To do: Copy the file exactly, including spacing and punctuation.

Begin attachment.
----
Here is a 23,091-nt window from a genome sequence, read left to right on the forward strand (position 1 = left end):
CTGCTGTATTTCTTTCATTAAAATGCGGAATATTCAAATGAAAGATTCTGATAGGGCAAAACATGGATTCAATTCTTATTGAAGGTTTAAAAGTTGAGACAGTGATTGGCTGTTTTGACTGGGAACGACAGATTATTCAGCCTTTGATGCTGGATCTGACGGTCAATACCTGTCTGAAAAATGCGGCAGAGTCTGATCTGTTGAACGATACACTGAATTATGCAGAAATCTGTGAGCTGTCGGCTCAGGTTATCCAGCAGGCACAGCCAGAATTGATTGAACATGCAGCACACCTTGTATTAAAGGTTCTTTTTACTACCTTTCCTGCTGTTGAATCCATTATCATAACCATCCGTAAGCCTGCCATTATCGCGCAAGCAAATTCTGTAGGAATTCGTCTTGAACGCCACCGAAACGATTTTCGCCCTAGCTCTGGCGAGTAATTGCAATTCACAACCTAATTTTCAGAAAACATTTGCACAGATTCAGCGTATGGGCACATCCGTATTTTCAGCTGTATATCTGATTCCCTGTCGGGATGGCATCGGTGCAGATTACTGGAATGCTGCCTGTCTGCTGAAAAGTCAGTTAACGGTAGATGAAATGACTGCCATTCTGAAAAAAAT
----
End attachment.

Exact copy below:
Here is a 23,091-nt window from a genome sequence, read left to right on the forward strand (position 1 = left end):
CTGCTGTATTTCTTTCATTAAAATGCGGAATATTCAAATGAAAGATTCTGATAGGGCAAAACATGGATTCAATTCTTATTGAAGGTTTAAAAGTTGAGACAGTGATTGGCTGTTTTGACTGGGAACGACAGATTATTCAGCCTTTGATGCTGGATCTGACGGTCAATACCTGTCTGAAAAATGCGGCAGAGTCTGATCTGTTGAACGATACACTGAATTATGCAGAAATCTGTGAGCTGTCGGCTCAGGTTATCCAGCAGGCACAGCCAGAATTGATTGAACATGCAGCACACCTTGTATTAAAGGTTCTTTTTACTACCTTTCCTGCTGTTGAATCCATTATCATAACCATCCGTAAGCCTGCCATTATCGCGCAAGCAAATTCTGTAGGAATTCGTCTTGAACGCCACCGAAACGATTTTCGCCCTAGCTCTGGCGAGTAATTGCAATTCACAACCTAATTTTCAGAAAACATTTGCACAGATTCAGCGTATGGGCACATCCGTATTTTCAGCTGTATATCTGATTCCCTGTCGGGATGGCATCGGTGCAGATTACTGGAATGCTGCCTGTCTGCTGAAAAGTCAGTTAACGGTAGATGAAATGACTGCCATTCTGAAAAAAAT